Joe Harris seeking to break round the world record
Published on June 9th, 2015
Newport, RI (June 9, 2015) – Long time U.S. short-handed sailor, Joe Harris, announced his plans today to attempt to break the non-stop solo Around the World Record for 40-foot monohulls.
Harris will make the attempt in his Class 40, GryphonSolo2, in accordance with the rules of the World Sailing Speed Record Council (WSSRC), who will time the start and finish in Newport, RI. Additionally, a ‘WSSRC Black Box’ will be installed on the boat to record data from his attempt to break the existing record of 137 days, 20 hours, 01 minute, 57 seconds set by Chinese sailor Guo Chuan in 2013.
Aboard his Class 40 yacht, 48-year-old Guo departed his hometown of Qingdao, China on November 18, 2012 and returned on April 5, 2013.
To sail around the World, the WSSRC rules state:
• A vessel must start from and return to the same point, must cross all meridians of longitude and must cross the Equator. It may cross some but not all meridians more than once (i.e. two roundings of Antarctica do not count). The shortest orthodromic track of the vessel must be at least 21,600 nautical miles in length calculated based on a ‘perfect sphere’. In calculating this distance, it is to be assumed that the vessel will sail around Antarctica in latitude 63 degrees south.
• A vessel starting from any point where the direct orthodromic distance is too short shall pass one single island or other fixed point on a required side so as to lengthen his orthodromic track to the minimum distance.
• No starting point will be permitted more south than 45 ° south.
• 1 degree of longitude at 63 degrees south will be taken as 27.24NM
Joe intends to leave Newport on a favorable weather window at the beginning of November. To qualify for an Around the World record, Joe will sail from Castle Hill Light in Newport, returning to Newport, leaving Antarctica to starboard. The attempt is an approximate distance of 26,700 nautical miles. To beat the current record, Joe will need to average 195 miles per day, or roughly 8.2 knots/hour.
“I have been hoping, planning and dreaming of racing around the world since I was about 20 and now I am 55,” Joe Harris stated. “I have come dangerously close to doing this twice; first with my Open 50 GryphonSolo in 2008 in the Velux 5 Oceans Race, before it was postponed. I then bought my Class 40 GryphonSolo2 in 2011 with the express purpose of racing solo around the world, but alas, there is no longer a race, as the Global Ocean Race will not run again. So, being ‘all dressed up with nowhere to go’, I have decided to ‘just do it’ and in turn attempt to break the speed record for a 40-foot monohull.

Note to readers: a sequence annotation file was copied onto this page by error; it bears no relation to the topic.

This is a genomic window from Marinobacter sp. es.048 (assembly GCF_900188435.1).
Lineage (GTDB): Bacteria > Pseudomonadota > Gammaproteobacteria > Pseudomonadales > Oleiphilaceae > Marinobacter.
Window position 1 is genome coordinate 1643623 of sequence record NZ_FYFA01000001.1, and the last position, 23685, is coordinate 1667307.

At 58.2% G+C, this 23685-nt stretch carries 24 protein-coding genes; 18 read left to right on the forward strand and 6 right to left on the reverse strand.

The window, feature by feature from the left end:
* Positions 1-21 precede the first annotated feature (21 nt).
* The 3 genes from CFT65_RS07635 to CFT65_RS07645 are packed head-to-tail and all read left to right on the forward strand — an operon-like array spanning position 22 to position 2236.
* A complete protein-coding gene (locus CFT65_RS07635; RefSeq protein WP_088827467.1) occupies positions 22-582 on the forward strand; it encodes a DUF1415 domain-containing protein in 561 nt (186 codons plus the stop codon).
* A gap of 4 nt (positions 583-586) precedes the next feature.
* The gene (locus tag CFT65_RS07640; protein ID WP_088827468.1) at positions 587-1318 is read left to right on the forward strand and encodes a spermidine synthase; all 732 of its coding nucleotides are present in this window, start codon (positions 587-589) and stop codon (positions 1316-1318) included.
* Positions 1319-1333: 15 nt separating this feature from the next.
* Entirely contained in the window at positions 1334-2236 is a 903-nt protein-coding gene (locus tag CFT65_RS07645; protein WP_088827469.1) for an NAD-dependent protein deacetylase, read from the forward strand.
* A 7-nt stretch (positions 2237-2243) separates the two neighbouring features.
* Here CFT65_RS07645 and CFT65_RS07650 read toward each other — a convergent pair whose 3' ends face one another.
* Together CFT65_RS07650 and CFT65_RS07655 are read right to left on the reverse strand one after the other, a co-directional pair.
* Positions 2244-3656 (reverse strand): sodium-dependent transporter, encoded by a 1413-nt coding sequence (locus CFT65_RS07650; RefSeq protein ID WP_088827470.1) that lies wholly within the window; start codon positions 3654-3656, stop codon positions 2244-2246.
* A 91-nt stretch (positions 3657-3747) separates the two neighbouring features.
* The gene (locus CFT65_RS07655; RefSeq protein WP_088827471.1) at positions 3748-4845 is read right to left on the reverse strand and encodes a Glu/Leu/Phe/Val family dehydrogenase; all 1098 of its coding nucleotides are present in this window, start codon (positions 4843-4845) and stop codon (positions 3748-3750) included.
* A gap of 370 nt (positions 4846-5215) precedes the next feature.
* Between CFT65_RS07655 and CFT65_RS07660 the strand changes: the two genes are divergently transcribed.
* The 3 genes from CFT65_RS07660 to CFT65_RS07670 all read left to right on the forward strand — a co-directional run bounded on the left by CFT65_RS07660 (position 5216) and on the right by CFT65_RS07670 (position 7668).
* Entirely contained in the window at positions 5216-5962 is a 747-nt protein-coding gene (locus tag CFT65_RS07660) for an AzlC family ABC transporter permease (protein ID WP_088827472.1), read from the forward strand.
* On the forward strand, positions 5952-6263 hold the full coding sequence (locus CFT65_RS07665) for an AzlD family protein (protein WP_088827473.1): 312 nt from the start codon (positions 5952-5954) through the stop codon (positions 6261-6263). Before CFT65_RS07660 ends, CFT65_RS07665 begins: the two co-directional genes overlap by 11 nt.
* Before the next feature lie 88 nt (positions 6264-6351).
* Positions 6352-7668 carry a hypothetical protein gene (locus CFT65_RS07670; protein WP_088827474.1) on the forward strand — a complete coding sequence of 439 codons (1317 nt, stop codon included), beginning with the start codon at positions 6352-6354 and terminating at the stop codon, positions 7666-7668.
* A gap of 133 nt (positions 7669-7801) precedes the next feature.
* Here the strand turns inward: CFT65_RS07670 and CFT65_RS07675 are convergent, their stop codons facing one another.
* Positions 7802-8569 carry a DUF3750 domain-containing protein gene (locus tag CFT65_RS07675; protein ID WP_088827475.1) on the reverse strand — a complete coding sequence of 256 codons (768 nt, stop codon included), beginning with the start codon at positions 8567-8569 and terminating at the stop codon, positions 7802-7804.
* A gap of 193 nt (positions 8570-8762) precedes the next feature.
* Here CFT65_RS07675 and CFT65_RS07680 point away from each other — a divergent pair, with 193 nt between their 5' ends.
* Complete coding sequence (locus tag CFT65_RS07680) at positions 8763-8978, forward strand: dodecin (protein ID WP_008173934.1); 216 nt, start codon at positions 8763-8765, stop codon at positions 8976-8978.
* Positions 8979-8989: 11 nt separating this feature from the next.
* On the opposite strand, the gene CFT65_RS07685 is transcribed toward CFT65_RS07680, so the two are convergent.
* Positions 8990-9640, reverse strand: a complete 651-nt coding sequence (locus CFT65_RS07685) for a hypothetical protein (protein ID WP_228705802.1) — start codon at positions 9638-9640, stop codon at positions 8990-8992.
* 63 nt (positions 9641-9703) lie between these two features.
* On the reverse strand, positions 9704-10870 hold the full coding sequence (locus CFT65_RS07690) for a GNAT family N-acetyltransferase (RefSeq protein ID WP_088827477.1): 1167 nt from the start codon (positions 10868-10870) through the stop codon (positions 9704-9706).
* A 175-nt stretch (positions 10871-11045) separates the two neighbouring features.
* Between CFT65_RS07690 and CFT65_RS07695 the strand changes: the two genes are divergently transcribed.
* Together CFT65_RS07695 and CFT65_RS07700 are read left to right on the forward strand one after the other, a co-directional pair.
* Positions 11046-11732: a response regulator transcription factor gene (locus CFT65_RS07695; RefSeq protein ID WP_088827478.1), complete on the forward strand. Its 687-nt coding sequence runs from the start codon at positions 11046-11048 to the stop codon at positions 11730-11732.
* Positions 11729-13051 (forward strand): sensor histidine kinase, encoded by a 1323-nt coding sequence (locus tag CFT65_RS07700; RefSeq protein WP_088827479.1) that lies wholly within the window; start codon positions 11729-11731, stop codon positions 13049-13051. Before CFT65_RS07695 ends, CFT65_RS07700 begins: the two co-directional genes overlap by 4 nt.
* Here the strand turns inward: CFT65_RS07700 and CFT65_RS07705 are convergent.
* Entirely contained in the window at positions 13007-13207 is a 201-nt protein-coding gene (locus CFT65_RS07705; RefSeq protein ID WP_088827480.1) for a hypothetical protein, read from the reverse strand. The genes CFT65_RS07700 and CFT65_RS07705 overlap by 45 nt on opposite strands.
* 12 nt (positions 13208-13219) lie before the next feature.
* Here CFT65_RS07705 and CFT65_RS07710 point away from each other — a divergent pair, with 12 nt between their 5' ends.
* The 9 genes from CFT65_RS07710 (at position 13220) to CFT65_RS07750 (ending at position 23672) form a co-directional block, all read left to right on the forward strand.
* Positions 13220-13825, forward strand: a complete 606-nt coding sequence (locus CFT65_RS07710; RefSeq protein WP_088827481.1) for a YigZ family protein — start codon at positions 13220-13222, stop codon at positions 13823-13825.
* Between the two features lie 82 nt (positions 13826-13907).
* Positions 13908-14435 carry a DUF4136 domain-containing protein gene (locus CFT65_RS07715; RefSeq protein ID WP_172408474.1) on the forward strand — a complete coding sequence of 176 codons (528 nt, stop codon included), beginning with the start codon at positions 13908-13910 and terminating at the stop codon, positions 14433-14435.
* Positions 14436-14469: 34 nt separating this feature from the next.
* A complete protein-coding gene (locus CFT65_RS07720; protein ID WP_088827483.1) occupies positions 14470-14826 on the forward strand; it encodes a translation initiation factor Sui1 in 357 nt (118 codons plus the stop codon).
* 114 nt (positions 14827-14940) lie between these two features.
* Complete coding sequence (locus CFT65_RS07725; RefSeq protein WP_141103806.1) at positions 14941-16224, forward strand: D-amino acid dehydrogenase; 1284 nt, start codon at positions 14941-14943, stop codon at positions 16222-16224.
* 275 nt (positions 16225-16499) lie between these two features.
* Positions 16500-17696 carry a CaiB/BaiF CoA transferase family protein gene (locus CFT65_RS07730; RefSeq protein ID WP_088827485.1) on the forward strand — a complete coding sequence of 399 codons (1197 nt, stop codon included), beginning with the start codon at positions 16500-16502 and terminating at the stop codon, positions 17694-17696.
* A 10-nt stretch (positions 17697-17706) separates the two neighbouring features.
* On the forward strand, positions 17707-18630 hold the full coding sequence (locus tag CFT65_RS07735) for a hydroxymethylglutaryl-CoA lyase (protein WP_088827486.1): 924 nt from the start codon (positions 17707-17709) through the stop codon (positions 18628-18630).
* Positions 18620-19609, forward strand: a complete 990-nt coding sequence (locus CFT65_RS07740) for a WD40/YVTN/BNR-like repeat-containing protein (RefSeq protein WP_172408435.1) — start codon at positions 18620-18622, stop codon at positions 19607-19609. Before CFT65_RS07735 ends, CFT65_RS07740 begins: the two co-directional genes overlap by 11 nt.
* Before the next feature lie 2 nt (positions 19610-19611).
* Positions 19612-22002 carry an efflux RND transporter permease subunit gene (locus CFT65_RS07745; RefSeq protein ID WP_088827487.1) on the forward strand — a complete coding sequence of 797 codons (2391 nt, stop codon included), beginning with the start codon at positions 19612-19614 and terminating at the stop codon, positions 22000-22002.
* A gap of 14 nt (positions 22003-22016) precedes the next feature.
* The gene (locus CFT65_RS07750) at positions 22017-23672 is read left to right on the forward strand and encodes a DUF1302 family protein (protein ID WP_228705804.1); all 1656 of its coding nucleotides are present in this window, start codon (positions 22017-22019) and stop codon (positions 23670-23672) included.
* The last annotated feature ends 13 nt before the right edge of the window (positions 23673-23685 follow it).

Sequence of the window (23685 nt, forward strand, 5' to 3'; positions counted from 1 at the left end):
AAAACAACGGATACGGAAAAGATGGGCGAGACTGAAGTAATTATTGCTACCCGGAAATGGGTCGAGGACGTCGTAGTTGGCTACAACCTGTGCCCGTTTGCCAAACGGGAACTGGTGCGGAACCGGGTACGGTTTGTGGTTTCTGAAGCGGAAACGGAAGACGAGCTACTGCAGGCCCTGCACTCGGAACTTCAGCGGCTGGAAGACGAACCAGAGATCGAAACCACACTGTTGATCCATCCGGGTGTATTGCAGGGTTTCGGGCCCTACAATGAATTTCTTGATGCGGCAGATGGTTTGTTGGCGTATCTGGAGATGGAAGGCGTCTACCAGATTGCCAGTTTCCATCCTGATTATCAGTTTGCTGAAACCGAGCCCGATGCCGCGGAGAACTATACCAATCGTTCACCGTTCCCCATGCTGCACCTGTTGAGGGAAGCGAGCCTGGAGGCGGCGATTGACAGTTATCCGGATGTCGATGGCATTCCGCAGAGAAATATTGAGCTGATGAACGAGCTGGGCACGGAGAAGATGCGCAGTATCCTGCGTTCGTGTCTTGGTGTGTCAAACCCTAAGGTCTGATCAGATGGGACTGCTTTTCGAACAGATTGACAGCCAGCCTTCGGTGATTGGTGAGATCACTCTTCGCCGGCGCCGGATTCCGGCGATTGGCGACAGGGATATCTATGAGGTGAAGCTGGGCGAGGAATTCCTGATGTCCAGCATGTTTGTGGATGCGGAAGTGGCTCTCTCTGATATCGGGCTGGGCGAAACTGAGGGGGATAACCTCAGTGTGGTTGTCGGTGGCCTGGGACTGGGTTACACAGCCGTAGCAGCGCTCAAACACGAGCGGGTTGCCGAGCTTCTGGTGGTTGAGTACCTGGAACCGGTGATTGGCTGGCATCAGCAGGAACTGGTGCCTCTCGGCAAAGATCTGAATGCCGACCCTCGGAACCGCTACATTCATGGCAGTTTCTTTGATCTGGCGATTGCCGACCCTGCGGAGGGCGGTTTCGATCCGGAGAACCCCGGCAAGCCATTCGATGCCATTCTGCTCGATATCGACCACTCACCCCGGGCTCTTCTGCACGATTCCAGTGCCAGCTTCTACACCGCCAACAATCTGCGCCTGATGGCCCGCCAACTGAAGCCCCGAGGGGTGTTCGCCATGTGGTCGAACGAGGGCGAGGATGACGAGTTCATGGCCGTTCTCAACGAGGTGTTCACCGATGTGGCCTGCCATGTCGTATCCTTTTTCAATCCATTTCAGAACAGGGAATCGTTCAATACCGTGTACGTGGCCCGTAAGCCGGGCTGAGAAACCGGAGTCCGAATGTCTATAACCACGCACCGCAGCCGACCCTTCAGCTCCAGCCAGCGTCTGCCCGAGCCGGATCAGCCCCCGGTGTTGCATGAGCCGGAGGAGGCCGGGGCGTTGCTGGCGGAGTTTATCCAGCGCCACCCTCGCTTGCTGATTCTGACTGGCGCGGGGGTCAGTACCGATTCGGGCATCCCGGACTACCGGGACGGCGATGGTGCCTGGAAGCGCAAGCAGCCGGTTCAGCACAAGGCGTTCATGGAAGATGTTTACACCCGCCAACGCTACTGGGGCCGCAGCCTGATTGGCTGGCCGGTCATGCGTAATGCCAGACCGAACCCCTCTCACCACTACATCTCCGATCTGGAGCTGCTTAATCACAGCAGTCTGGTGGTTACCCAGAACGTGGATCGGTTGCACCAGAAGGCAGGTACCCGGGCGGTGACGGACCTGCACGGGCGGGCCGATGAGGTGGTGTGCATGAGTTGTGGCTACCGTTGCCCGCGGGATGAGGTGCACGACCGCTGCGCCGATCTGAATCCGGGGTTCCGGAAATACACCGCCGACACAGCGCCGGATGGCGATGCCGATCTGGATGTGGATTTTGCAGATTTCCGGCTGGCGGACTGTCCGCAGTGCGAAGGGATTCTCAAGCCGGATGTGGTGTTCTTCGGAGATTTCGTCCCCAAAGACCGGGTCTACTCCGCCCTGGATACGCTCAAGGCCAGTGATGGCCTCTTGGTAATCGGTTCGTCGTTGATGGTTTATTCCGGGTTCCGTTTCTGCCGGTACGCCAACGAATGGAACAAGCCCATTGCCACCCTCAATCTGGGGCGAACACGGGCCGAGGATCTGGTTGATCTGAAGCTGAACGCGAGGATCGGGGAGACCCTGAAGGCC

“There is no other sporting event in the world that runs for 137 days, 24 hours day, in which you are the only athlete on the playing field racing against the clock,” Harris continued. “So this will no doubt be the greatest challenge I have ever faced and I would be lying if I said that the prospect of being alone on the great oceans of the world for four months is not an intimidating thought. It is. But in the end, this will provide me the greatest test that I can imagine. So I look forward to engaging with anyone who would like to follow the record attempt, from the preparation, to the start, to the communication from sea, to my return to Newport in, hopefully, anything less than 137 days.”
Throughout the next five months, Joe will be actively training for his around the world record attempt. In addition to multi-day training sails, Joe will also participate in Block Island Race Week (double-handed Navigators Division), Marblehead-Halifax (double-handed) and the Ida Lewis Distance Race.
About Joe Harris
Joe grew up sailing on Long Island Sound, being mentored by his father, Woody Harris and his grandfather Hans Rozendaal, both experienced offshore racing sailors. With 4 trans-Atlantic crossings, 9 Newport-Bermuda races, 5 Marblehead to Halifax races, 5 Bermuda 1-2 races, 3 Atlantic Cups and numerous international miles sailed, Joe has logged over 60,000 offshore ocean miles, while owning 5 boats over a span of 30 years.
After graduating from Brown University in 1981, Joe spent the next seven years as a boat builder in New England during the winters and commercial fisherman in the summers in Bristol Bay, Alaska. Joe sailed offshore frequently in his twenties, racing to Bermuda and delivering boats to and from Europe and the Caribbean, before buying a C&C 40 he named Shiva. Joe migrated to double-handed sailing aboard Shiva, and ultimately sold Shiva to purchase the Aerodyne 38 Gryphon, which he campaigned aggressively.
In 2004 Joe purchased an all-carbon Finot-Conq designed Open 50 that he named GryphonSolo, which he campaigned in the solo Transat and the Transat Jacques Vabre. In 2011, Joe purchased an Akilaria RC 2 Class 40 named GryphonSolo2 with the intent of racing solo around the world.
Joe is married to his wife Kimberly and they have three children (Griffin- 17, Emmett- 11 and Sophie Grace-8) and live in South Hamilton, MA. He is involved in real estate investment, development and project management when not sailing.
1st – 2014 Atlantic Cup
4th – 2013 Atlantic Cup
3rd – 2012 Atlantic Cup
1st – 2007 Bermuda 1-2 – Overall and set the course record
1st – 2006 Newport-Bermuda – Open Division
1st – 2005 Transat Jaques Vabre (France-Brazil) – Double-handed
2nd – 2004 Transat (Plymouth, UK- Boston, MA) – Single-handed
GryphonSolo2 is an Akilaria RC2 Class 40. The Akilaria RC2 is the second generation of Class 40s designed by Marc Lombard and built by MC-Tec. She was launched in 2011 in LaTrinite, France.
For More Information: www.gryphonsolo2.com
Source: Julianna Barbieri, Manuka Sports Event Management